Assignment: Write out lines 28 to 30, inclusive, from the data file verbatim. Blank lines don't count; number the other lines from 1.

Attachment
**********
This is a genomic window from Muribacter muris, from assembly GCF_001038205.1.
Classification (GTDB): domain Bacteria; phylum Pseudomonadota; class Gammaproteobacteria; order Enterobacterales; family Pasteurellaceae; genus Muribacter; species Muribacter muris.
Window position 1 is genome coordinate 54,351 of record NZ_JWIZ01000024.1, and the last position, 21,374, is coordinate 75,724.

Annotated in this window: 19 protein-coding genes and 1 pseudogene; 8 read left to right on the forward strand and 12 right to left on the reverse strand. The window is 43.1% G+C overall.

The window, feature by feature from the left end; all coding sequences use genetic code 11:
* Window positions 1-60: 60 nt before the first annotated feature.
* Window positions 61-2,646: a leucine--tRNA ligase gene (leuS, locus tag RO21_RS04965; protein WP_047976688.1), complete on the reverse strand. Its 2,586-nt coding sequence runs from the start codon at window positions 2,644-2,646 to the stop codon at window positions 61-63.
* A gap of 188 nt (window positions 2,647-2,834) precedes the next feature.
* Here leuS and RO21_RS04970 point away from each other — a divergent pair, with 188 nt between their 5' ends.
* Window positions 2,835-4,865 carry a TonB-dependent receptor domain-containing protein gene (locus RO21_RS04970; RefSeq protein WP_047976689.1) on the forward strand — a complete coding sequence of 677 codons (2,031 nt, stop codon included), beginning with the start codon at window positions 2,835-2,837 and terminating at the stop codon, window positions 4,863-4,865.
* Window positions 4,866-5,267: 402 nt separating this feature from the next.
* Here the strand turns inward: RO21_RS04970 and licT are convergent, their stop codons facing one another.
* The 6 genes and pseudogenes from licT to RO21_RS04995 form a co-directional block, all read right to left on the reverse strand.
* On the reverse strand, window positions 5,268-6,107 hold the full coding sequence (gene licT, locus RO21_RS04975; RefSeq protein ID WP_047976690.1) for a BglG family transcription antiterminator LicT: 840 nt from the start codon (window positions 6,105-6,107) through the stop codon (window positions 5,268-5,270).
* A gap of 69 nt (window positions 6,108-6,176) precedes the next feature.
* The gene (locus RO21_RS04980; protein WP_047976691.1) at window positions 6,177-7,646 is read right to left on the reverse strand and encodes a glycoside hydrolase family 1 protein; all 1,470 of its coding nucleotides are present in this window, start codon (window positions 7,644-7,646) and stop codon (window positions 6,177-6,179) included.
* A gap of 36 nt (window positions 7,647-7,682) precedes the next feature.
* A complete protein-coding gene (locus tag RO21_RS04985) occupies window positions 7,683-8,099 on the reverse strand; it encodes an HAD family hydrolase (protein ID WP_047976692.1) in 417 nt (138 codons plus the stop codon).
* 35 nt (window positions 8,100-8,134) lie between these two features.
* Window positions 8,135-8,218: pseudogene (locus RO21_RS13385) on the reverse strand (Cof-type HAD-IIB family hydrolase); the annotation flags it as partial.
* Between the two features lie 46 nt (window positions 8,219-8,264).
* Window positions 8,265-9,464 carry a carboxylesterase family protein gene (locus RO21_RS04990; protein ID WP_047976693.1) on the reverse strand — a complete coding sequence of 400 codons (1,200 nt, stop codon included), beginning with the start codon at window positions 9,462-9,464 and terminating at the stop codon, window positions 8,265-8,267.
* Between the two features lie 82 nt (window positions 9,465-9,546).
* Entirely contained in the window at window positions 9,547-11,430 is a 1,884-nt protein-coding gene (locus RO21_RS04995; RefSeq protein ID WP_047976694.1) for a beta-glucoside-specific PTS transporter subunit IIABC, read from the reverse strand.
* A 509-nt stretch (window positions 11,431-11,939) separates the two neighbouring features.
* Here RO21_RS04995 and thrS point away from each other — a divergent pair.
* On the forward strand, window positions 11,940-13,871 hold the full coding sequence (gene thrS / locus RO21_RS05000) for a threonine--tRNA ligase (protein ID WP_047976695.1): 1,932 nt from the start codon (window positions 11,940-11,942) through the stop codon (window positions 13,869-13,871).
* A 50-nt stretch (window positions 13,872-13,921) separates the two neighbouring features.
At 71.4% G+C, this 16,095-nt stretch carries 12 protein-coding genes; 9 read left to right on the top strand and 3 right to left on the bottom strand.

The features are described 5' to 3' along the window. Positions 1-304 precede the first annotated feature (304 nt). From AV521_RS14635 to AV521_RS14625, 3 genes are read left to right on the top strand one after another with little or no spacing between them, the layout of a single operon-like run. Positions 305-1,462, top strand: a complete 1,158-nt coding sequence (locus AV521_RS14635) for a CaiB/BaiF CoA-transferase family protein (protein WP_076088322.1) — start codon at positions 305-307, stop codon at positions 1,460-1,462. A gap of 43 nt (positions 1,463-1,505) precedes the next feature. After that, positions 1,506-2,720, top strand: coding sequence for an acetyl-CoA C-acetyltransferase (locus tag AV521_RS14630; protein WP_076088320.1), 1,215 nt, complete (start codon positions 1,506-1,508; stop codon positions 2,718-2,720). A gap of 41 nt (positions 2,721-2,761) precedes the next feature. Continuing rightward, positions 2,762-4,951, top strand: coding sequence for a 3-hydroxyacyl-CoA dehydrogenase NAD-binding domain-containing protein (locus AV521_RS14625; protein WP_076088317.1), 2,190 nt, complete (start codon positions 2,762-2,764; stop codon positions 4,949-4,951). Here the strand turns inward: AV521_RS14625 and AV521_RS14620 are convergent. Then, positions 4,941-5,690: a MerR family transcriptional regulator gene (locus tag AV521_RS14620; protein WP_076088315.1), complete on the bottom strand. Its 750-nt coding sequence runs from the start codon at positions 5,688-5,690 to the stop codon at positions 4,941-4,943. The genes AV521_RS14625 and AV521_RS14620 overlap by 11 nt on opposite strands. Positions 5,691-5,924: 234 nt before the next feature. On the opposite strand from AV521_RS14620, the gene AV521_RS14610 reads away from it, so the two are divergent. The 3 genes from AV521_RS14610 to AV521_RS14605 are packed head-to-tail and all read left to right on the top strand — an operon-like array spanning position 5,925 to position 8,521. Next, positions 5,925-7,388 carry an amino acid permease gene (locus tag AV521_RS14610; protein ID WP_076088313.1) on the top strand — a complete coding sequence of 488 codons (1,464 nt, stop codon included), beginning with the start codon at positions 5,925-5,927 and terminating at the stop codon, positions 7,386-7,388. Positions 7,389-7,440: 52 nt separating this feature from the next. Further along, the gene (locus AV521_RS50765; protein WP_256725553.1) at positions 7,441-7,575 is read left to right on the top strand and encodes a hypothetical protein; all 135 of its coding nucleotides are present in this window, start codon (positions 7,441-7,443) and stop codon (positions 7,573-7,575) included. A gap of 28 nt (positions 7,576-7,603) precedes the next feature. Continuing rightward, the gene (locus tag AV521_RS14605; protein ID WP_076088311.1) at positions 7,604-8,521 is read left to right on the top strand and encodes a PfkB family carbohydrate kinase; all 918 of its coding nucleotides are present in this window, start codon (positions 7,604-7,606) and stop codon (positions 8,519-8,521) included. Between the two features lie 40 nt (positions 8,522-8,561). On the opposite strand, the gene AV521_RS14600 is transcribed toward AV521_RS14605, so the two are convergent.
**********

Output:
* A 50-nt stretch (window positions 13,872-13,921) separates the two neighbouring features.
At 71.4% G+C, this 16,095-nt stretch carries 12 protein-coding genes; 9 read left to right on the top strand and 3 right to left on the bottom strand.

The features are described 5' to 3' along the window. Positions 1-304 precede the first annotated feature (304 nt). From AV521_RS14635 to AV521_RS14625, 3 genes are read left to right on the top strand one after another with little or no spacing between them, the layout of a single operon-like run. Positions 305-1,462, top strand: a complete 1,158-nt coding sequence (locus AV521_RS14635) for a CaiB/BaiF CoA-transferase family protein (protein WP_076088322.1) — start codon at positions 305-307, stop codon at positions 1,460-1,462. A gap of 43 nt (positions 1,463-1,505) precedes the next feature. After that, positions 1,506-2,720, top strand: coding sequence for an acetyl-CoA C-acetyltransferase (locus tag AV521_RS14630; protein WP_076088320.1), 1,215 nt, complete (start codon positions 1,506-1,508; stop codon positions 2,718-2,720). A gap of 41 nt (positions 2,721-2,761) precedes the next feature. Continuing rightward, positions 2,762-4,951, top strand: coding sequence for a 3-hydroxyacyl-CoA dehydrogenase NAD-binding domain-containing protein (locus AV521_RS14625; protein WP_076088317.1), 2,190 nt, complete (start codon positions 2,762-2,764; stop codon positions 4,949-4,951). Here the strand turns inward: AV521_RS14625 and AV521_RS14620 are convergent. Then, positions 4,941-5,690: a MerR family transcriptional regulator gene (locus tag AV521_RS14620; protein WP_076088315.1), complete on the bottom strand. Its 750-nt coding sequence runs from the start codon at positions 5,688-5,690 to the stop codon at positions 4,941-4,943. The genes AV521_RS14625 and AV521_RS14620 overlap by 11 nt on opposite strands. Positions 5,691-5,924: 234 nt before the next feature. On the opposite strand from AV521_RS14620, the gene AV521_RS14610 reads away from it, so the two are divergent. The 3 genes from AV521_RS14610 to AV521_RS14605 are packed head-to-tail and all read left to right on the top strand — an operon-like array spanning position 5,925 to position 8,521. Next, positions 5,925-7,388 carry an amino acid permease gene (locus tag AV521_RS14610; protein ID WP_076088313.1) on the top strand — a complete coding sequence of 488 codons (1,464 nt, stop codon included), beginning with the start codon at positions 5,925-5,927 and terminating at the stop codon, positions 7,386-7,388. Positions 7,389-7,440: 52 nt separating this feature from the next. Further along, the gene (locus AV521_RS50765; protein WP_256725553.1) at positions 7,441-7,575 is read left to right on the top strand and encodes a hypothetical protein; all 135 of its coding nucleotides are present in this window, start codon (positions 7,441-7,443) and stop codon (positions 7,573-7,575) included. A gap of 28 nt (positions 7,576-7,603) precedes the next feature. Continuing rightward, the gene (locus tag AV521_RS14605; protein ID WP_076088311.1) at positions 7,604-8,521 is read left to right on the top strand and encodes a PfkB family carbohydrate kinase; all 918 of its coding nucleotides are present in this window, start codon (positions 7,604-7,606) and stop codon (positions 8,519-8,521) included. Between the two features lie 40 nt (positions 8,522-8,561). On the opposite strand, the gene AV521_RS14600 is transcribed toward AV521_RS14605, so the two are convergent.